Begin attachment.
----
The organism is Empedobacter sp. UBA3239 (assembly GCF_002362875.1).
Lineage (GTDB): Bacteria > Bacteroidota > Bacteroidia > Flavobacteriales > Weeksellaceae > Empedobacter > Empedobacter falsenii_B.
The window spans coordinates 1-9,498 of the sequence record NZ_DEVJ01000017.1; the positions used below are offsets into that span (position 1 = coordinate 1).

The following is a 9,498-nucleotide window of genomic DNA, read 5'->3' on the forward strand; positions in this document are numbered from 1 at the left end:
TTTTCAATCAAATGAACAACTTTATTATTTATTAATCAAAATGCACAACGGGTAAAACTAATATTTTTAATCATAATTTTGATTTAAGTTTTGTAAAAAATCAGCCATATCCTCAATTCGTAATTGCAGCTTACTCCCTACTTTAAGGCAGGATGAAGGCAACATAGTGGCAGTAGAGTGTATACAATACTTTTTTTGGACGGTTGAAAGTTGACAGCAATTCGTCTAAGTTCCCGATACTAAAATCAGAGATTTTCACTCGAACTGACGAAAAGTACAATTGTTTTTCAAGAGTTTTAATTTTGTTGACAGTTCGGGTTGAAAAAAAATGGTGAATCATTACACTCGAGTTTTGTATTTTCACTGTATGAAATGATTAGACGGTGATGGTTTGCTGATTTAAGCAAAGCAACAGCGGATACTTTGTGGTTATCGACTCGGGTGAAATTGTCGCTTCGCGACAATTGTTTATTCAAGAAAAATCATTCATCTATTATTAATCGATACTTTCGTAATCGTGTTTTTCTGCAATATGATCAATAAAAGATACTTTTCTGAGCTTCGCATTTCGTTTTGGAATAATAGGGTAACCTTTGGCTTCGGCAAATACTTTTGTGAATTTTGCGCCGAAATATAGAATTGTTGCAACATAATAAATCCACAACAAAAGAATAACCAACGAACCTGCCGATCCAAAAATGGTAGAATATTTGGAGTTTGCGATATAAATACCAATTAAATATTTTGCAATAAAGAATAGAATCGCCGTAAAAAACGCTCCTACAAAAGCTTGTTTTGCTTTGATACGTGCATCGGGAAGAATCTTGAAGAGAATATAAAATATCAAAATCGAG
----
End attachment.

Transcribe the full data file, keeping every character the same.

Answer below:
The organism is Empedobacter sp. UBA3239 (assembly GCF_002362875.1).
Lineage (GTDB): Bacteria > Bacteroidota > Bacteroidia > Flavobacteriales > Weeksellaceae > Empedobacter > Empedobacter falsenii_B.
The window spans coordinates 1-9,498 of the sequence record NZ_DEVJ01000017.1; the positions used below are offsets into that span (position 1 = coordinate 1).

The following is a 9,498-nucleotide window of genomic DNA, read 5'->3' on the forward strand; positions in this document are numbered from 1 at the left end:
TTTTCAATCAAATGAACAACTTTATTATTTATTAATCAAAATGCACAACGGGTAAAACTAATATTTTTAATCATAATTTTGATTTAAGTTTTGTAAAAAATCAGCCATATCCTCAATTCGTAATTGCAGCTTACTCCCTACTTTAAGGCAGGATGAAGGCAACATAGTGGCAGTAGAGTGTATACAATACTTTTTTTGGACGGTTGAAAGTTGACAGCAATTCGTCTAAGTTCCCGATACTAAAATCAGAGATTTTCACTCGAACTGACGAAAAGTACAATTGTTTTTCAAGAGTTTTAATTTTGTTGACAGTTCGGGTTGAAAAAAAATGGTGAATCATTACACTCGAGTTTTGTATTTTCACTGTATGAAATGATTAGACGGTGATGGTTTGCTGATTTAAGCAAAGCAACAGCGGATACTTTGTGGTTATCGACTCGGGTGAAATTGTCGCTTCGCGACAATTGTTTATTCAAGAAAAATCATTCATCTATTATTAATCGATACTTTCGTAATCGTGTTTTTCTGCAATATGATCAATAAAAGATACTTTTCTGAGCTTCGCATTTCGTTTTGGAATAATAGGGTAACCTTTGGCTTCGGCAAATACTTTTGTGAATTTTGCGCCGAAATATAGAATTGTTGCAACATAATAAATCCACAACAAAAGAATAACCAACGAACCTGCCGATCCAAAAATGGTAGAATATTTGGAGTTTGCGATATAAATACCAATTAAATATTTTGCAATAAAGAATAGAATCGCCGTAAAAAACGCTCCTACAAAAGCTTGTTTTGCTTTGATACGTGCATCGGGAAGAATCTTGAAGAGAATATAAAATATCAAAATCGAG